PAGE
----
The Texas A&M Health Science Center (TAMHSC) College of Nursing and the South Texas College (STC) Associate Degree in Nursing Program (ADN) in McAllen announced a partnership today that will enable STC students to seamlessly advance their nursing education.

“The Texas A&M Health Science Center has a tradition of educating top nursing graduates and their partnership with South Texas College will allow more Associate Nursing graduates to realize their higher education goals more quickly,” said State Sen. Juan “Chuy” Hinojosa, D-District 20, in a written statement. “I have no doubt that this partnership will enhance education and help address our shortage of nurses across the South Texas region, and I’m proud to support these groups in their new venture.”

The agreement, signed today by Lee Ann Ray, Ed.D., Chief of Staff to the President at the Texas A&M Health Science Center  and Associate Vice Chancellor for Health Affairs, The Texas A&M University System; Sharon Wilkerson, Ph.D., RN, CNE, dean, TAMHSC-College of Nursing; Shirley A. Reed, M.B.A., Ed.D., president, STC; Juan E. Mejia, M.Ed., Ed.D., vice president for academic affairs, STC; and Melba Trevino, M.Ed., interim division dean for nursing/allied health, STC, will allow STC students who complete the ADN program to enter TAMHSC and pursue a Bachelor of Science in Nursing (B.S.N.). The joint admissions process creates a clear path for STC students to pursue their bachelor’s degree, without the need to repeat successfully completed courses.

“Obtaining an associate’s degree for our nursing graduates is only the beginning,” said Trevino. “Our goal is to instill a desire in them to achieve higher levels of education.  This agreement between TAMHSC’s College of Nursing and STC’s Associate Degree Nursing Program brings us one step closer to this goal.  It is a great day at South Texas College when we can break down barriers and hasten our Associate Degree Nursing graduates in achieving their goal of furthering their education.”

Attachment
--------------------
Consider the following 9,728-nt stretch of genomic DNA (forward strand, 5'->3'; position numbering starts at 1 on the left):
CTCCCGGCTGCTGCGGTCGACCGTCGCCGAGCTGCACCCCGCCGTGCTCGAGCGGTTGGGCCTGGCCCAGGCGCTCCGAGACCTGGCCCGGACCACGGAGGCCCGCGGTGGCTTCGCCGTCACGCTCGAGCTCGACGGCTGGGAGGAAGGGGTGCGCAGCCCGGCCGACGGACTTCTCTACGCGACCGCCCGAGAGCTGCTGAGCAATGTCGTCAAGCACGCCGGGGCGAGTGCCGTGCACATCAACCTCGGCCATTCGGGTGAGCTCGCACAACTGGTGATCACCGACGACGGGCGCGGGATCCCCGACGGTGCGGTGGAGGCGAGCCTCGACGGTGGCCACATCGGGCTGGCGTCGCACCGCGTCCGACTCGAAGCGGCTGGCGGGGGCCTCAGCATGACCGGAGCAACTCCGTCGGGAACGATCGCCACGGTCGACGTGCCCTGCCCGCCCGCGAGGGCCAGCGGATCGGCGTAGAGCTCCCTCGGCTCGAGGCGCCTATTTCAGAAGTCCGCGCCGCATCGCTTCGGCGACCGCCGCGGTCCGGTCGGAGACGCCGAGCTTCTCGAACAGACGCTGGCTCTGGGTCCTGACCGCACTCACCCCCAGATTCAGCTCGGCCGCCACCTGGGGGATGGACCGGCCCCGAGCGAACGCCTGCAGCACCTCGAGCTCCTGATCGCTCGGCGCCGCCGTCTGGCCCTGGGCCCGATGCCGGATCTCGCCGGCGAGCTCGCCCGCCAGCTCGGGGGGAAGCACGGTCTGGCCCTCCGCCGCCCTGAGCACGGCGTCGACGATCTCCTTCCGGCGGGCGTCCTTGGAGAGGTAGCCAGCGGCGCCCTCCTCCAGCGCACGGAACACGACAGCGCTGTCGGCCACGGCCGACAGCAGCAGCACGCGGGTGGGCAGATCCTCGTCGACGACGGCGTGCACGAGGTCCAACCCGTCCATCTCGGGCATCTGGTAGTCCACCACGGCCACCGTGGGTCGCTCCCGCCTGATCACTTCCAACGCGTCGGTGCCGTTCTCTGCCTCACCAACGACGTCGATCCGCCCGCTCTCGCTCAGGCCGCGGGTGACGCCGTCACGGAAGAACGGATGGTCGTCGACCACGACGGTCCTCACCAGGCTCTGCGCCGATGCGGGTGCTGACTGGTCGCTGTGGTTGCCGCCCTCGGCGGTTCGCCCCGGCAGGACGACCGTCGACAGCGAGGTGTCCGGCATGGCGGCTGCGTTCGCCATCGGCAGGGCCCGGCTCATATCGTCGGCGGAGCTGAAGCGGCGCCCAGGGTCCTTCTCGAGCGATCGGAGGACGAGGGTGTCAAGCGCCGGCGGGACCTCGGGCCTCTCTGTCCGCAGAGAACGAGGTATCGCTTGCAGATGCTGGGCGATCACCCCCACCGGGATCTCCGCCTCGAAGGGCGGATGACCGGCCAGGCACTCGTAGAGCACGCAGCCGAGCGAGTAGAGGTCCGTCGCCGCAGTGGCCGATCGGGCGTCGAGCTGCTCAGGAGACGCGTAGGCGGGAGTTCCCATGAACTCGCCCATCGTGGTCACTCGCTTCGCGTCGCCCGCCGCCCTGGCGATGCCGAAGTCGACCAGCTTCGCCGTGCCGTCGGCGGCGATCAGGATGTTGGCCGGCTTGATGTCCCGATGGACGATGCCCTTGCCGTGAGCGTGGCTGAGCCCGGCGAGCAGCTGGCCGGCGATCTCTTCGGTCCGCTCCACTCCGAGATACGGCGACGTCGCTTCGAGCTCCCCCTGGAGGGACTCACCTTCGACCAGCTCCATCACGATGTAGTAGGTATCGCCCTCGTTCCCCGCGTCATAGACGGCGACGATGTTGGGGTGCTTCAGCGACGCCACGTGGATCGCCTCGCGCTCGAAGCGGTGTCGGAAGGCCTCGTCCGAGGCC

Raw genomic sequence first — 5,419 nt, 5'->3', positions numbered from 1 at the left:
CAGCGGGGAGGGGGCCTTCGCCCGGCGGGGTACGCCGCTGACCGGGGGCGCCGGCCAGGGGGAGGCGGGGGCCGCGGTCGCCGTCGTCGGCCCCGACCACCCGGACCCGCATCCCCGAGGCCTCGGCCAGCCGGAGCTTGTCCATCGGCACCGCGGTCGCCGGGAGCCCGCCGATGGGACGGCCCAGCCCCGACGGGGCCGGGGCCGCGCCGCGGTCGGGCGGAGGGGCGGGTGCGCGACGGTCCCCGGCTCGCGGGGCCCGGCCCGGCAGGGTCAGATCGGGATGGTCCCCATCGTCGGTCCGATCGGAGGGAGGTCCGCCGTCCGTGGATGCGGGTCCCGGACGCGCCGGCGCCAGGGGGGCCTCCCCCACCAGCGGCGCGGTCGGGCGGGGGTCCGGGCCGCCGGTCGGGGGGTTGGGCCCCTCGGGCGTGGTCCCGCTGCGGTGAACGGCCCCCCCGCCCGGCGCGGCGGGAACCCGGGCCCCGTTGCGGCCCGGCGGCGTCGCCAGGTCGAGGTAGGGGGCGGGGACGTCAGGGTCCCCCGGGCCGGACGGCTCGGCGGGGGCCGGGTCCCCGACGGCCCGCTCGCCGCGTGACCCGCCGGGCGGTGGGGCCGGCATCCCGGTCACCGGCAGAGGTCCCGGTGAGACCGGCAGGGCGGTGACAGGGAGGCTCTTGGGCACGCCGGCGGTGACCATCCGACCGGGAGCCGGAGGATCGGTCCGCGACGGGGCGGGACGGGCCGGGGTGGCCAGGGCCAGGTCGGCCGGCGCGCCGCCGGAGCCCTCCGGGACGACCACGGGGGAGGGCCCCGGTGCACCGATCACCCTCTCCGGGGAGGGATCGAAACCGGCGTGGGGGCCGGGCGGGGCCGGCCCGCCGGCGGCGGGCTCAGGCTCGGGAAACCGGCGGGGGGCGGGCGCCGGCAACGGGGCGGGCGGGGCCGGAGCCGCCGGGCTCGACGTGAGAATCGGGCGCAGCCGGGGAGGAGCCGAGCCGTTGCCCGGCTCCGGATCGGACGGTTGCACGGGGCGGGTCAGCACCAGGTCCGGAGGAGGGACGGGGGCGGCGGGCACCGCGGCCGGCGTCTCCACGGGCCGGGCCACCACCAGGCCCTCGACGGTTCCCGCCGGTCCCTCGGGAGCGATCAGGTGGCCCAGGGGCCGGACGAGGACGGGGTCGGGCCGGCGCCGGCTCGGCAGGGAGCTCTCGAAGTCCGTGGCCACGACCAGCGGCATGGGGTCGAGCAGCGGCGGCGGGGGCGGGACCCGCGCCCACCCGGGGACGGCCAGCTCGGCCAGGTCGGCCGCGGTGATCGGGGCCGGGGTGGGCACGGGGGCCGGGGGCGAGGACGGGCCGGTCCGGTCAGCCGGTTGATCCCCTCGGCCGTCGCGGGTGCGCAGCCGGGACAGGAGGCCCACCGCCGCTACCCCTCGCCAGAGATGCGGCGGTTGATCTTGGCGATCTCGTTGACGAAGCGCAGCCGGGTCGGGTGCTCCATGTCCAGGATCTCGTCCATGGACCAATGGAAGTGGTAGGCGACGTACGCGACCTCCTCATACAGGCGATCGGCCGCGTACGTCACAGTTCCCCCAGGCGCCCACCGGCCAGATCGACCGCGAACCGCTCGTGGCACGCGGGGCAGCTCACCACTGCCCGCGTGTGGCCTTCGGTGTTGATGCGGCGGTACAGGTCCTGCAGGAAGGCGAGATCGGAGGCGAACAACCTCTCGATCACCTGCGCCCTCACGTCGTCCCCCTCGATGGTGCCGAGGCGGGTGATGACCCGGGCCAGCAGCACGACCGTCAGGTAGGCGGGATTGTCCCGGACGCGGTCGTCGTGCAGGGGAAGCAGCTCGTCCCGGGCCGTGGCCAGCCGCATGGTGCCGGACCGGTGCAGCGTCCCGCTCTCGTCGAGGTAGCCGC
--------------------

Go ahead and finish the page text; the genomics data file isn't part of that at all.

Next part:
The October 2010 Institute for Medicine (IOM) Future of Nursing report called for increasing the number of baccalaureate-prepared nurses in the workforce to 80 percent by 2020. According to data from the Texas Board of Nursing, 42 percent of nurses in Texas currently hold baccalaureate degrees.

“Evolving standards among health care providers and a growing body of research linking the level of nursing education to the quality of patient care make the B.S.N. more important than ever,” said Dr. Wilkerson. “We are thrilled to partner with South Texas College to increase the number of baccalaureate-prepared nurses in the Rio Grande Valley.”

Interested students will be enrolled in TAMHSC-College of Nursing’s online RN-to-B.S.N. program, which allows nurses to continue working while completing a bachelor’s degree.

“Articulation agreements such as this one remove obstacles to an advanced degree,” Dr. Wilkerson said.  “This is a win-win for both nursing students and the patients they serve.”

The TAMHSC-College of Nursing has existing articulation agreements in place with Blinn College in Bryan-College Station and Austin Community College.

— Holly Shive

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